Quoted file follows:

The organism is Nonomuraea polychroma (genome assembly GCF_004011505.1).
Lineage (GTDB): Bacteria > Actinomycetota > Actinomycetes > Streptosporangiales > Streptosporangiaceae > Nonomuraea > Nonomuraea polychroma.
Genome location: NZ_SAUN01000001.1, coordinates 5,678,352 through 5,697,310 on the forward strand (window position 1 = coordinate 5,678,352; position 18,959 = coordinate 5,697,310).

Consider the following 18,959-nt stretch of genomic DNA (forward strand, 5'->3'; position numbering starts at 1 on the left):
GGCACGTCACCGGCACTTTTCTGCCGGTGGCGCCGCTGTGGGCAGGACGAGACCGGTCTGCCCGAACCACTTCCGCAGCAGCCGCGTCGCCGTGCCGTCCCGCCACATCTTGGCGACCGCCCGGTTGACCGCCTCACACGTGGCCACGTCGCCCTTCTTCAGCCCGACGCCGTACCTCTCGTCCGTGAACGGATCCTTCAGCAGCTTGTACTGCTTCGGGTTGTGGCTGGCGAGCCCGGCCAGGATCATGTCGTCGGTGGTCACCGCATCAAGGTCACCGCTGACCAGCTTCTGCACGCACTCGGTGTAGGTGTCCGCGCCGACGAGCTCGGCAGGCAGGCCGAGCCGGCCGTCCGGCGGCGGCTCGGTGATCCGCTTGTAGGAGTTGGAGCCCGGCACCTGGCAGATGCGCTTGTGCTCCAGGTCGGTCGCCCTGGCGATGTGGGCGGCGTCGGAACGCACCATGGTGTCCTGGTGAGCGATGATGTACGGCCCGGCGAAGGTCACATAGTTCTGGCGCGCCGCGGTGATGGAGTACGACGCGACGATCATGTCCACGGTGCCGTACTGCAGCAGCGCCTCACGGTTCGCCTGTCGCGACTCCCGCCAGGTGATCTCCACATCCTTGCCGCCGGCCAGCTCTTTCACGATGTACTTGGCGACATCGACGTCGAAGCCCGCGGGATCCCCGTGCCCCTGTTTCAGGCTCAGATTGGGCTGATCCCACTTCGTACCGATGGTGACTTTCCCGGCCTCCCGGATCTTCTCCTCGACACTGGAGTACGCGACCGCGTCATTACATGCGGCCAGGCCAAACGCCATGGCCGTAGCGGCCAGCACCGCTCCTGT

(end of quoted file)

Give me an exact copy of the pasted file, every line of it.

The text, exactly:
The organism is Nonomuraea polychroma (genome assembly GCF_004011505.1).
Lineage (GTDB): Bacteria > Actinomycetota > Actinomycetes > Streptosporangiales > Streptosporangiaceae > Nonomuraea > Nonomuraea polychroma.
Genome location: NZ_SAUN01000001.1, coordinates 5,678,352 through 5,697,310 on the forward strand (window position 1 = coordinate 5,678,352; position 18,959 = coordinate 5,697,310).

Consider the following 18,959-nt stretch of genomic DNA (forward strand, 5'->3'; position numbering starts at 1 on the left):
GGCACGTCACCGGCACTTTTCTGCCGGTGGCGCCGCTGTGGGCAGGACGAGACCGGTCTGCCCGAACCACTTCCGCAGCAGCCGCGTCGCCGTGCCGTCCCGCCACATCTTGGCGACCGCCCGGTTGACCGCCTCACACGTGGCCACGTCGCCCTTCTTCAGCCCGACGCCGTACCTCTCGTCCGTGAACGGATCCTTCAGCAGCTTGTACTGCTTCGGGTTGTGGCTGGCGAGCCCGGCCAGGATCATGTCGTCGGTGGTCACCGCATCAAGGTCACCGCTGACCAGCTTCTGCACGCACTCGGTGTAGGTGTCCGCGCCGACGAGCTCGGCAGGCAGGCCGAGCCGGCCGTCCGGCGGCGGCTCGGTGATCCGCTTGTAGGAGTTGGAGCCCGGCACCTGGCAGATGCGCTTGTGCTCCAGGTCGGTCGCCCTGGCGATGTGGGCGGCGTCGGAACGCACCATGGTGTCCTGGTGAGCGATGATGTACGGCCCGGCGAAGGTCACATAGTTCTGGCGCGCCGCGGTGATGGAGTACGACGCGACGATCATGTCCACGGTGCCGTACTGCAGCAGCGCCTCACGGTTCGCCTGTCGCGACTCCCGCCAGGTGATCTCCACATCCTTGCCGCCGGCCAGCTCTTTCACGATGTACTTGGCGACATCGACGTCGAAGCCCGCGGGATCCCCGTGCCCCTGTTTCAGGCTCAGATTGGGCTGATCCCACTTCGTACCGATGGTGACTTTCCCGGCCTCCCGGATCTTCTCCTCGACACTGGAGTACGCGACCGCGTCATTACATGCGGCCAGGCCAAACGCCATGGCCGTAGCGGCCAGCACCGCTCCTGT